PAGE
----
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HP currying favour with IT managers

HP currying favour with IT managers

Hewlett-Packard is using streamlined IT management as a sales pitch

for its latest line of PCs, including the first desktops to use Intel Corp.'s

vPro technology bundle.

A computer running the vPro bundle uses software and hardware -- including

Intel's new "Conroe" Core 2 Duo processor -- to automate some aspects of IT

management and network security. Intel plans to formally announce the platform

Thursday, as Gateway Inc. and Lenovo Group Ltd. also start selling vPro-enabled

desktops.

HP got a jump on its competition, particularly arch-rival Dell, by

unveiling its new business line first. HP announced three new desktops, a

workstation and six notebooks during a press conference Wednesday in New York

City.

Only the desktops offer the vPro option, while the other new PCs take advantage

of the flurry of chips launched in recent months, including Intel's "Merom"

Core 2 Duo for the notebooks and a choice of Intel's "Woodcrest" Xeon 5100 or

Advanced Micro Devices Inc.'s (AMD's) "Rev. F" Next-Generation Opteron for the

workstation.

HP promised to make life easier for the IT managers who maintain these machines

by pre-loading its OpenView Configuration Management agent on all commercial

notebooks, desktops and workstations. That product has been an option in the

past.

OpenView will bolster Intel's Active Management Technology, an ingredient of

vPro, allowing IT managers to make fewer time-consuming "desk-side" visits by

booting and repairing PCs remotely, said John Snaider, HP's vice president for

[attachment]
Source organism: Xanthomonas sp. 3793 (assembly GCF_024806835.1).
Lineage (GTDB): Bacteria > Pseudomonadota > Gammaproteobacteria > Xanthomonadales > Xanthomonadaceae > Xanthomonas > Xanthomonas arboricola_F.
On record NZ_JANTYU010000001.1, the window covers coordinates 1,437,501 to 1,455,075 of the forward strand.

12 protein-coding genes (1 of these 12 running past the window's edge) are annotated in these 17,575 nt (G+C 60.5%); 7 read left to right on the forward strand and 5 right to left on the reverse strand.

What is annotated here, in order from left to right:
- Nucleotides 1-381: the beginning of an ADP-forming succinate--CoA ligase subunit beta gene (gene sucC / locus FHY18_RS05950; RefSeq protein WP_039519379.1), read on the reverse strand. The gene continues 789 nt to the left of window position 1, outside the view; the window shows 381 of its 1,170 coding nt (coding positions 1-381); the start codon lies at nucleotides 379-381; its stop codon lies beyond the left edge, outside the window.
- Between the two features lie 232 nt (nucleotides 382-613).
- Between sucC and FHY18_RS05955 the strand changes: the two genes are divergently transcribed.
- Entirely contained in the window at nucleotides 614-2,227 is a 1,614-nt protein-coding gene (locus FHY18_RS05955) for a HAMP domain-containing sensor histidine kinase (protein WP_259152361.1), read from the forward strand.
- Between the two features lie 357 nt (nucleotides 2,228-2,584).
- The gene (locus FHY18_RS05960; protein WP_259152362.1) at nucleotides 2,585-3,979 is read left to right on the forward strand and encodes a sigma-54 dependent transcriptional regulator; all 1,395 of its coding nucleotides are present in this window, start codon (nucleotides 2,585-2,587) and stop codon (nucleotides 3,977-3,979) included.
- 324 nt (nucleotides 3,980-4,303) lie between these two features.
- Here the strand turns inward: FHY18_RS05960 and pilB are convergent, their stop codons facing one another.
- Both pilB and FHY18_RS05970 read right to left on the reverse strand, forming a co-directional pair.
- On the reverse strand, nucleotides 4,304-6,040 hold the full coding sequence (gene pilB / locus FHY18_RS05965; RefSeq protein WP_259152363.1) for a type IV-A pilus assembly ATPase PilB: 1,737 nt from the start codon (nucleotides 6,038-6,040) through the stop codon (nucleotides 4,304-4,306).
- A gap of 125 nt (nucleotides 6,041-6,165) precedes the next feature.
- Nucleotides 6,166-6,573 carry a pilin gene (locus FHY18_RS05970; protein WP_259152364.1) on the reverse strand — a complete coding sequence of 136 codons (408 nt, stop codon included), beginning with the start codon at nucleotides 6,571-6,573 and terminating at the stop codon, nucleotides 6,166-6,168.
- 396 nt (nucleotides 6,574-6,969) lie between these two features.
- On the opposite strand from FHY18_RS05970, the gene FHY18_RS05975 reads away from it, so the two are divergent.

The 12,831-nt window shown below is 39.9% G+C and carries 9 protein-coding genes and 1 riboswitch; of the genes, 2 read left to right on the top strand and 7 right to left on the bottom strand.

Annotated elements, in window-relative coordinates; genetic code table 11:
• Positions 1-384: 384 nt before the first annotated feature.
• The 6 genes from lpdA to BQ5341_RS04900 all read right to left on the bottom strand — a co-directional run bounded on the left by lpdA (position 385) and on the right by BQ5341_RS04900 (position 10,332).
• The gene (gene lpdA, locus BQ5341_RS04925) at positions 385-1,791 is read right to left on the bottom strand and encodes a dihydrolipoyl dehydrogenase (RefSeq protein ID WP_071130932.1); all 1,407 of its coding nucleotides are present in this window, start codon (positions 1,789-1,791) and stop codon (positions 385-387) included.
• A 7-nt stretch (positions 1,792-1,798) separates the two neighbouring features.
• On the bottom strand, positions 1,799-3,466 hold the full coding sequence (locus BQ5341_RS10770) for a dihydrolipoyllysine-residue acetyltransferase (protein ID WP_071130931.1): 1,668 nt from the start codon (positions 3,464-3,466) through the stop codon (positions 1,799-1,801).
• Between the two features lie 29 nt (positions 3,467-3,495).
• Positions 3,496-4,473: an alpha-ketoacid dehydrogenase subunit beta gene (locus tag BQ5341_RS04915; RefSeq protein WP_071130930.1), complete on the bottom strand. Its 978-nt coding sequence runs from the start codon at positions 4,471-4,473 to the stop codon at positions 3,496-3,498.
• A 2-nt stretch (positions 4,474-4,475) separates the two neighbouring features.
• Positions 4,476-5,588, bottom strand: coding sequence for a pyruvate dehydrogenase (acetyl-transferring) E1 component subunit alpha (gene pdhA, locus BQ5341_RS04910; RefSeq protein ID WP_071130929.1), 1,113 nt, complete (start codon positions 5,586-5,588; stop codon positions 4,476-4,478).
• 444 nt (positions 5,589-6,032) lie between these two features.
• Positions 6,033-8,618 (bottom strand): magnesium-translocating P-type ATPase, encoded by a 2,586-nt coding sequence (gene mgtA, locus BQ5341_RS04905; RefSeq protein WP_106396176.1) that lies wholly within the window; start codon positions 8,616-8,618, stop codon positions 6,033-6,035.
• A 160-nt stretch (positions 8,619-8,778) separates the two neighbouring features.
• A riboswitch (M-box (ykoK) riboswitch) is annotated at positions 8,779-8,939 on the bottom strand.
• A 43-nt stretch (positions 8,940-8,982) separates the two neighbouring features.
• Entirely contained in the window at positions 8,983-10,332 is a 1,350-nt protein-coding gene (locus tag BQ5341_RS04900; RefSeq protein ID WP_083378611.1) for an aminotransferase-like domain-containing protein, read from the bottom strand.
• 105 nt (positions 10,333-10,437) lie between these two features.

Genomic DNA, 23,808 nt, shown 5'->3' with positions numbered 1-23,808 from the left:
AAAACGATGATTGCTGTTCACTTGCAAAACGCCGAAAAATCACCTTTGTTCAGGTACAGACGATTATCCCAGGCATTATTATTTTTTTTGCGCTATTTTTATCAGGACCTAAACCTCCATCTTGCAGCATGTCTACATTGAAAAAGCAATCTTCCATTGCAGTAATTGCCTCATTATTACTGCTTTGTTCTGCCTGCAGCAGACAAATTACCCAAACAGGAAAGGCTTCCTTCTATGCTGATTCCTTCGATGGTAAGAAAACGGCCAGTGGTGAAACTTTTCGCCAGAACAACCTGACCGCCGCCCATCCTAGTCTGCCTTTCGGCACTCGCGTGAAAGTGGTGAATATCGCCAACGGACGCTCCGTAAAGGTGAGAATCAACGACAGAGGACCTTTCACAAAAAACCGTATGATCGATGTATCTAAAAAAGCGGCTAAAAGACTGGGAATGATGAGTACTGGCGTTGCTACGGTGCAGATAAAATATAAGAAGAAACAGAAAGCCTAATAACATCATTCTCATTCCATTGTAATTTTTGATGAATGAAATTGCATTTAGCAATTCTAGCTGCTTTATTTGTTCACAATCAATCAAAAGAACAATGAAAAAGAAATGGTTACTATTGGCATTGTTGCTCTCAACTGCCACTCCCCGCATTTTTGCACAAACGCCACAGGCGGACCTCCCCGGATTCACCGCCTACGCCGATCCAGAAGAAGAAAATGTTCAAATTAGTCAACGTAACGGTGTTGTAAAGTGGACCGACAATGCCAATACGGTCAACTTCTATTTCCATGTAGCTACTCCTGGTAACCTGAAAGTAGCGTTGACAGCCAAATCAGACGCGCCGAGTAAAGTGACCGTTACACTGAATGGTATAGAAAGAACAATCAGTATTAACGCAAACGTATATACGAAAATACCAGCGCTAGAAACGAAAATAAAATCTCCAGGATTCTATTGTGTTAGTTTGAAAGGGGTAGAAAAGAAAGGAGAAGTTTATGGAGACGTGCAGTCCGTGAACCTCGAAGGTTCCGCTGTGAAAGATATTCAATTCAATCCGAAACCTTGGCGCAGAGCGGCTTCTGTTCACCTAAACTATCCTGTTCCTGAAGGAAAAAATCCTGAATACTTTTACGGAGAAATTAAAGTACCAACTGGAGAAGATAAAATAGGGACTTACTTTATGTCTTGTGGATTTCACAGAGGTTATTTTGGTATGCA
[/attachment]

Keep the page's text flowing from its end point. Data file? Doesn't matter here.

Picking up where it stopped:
desktop PCs.

Other business-friendly enhancements on the desktops include Trusted Platform

Model (TPM) 1.2 security chips, a second hard drive for real-time data backup,

and a virtual partition on the hard drive for encrypting sensitive data, said

Brian Schmitz, director of desktop product marketing for HP.

In contrast to its concentration on Intel-powered desktops, HP is selling the

new xw9400 workstation as the AMD-powered peer of its xw8400 model. AMD-based

PCs account for about one-third of HP's high-end workstation sales, since they

are able to run certain Nvidia graphics cards that Intel cannot handle, said

Jeff Wood, HP's director of product marketing for workstations.

HP is selling the dc7700 desktop for US$643, plus a premium for the vPro

option. The company will launch the dc5700 and dc5750, which will be available

with either Intel or AMD chips, in the fourth quarter.

The xw9400 workstation will ship later in September for $1,800. The notebooks

include the HP Compaq 9400 for $1,299; 8400 for $1,449; nx7400 for $849; nc6400

for $1,199; 6300 for $799; and 4400 for $1,479.

Detailed information about the new systems can be found at:

http://www.hp.com/hpinfo/newsroom/press_kits/2006/psgbusiness/prodserv.html


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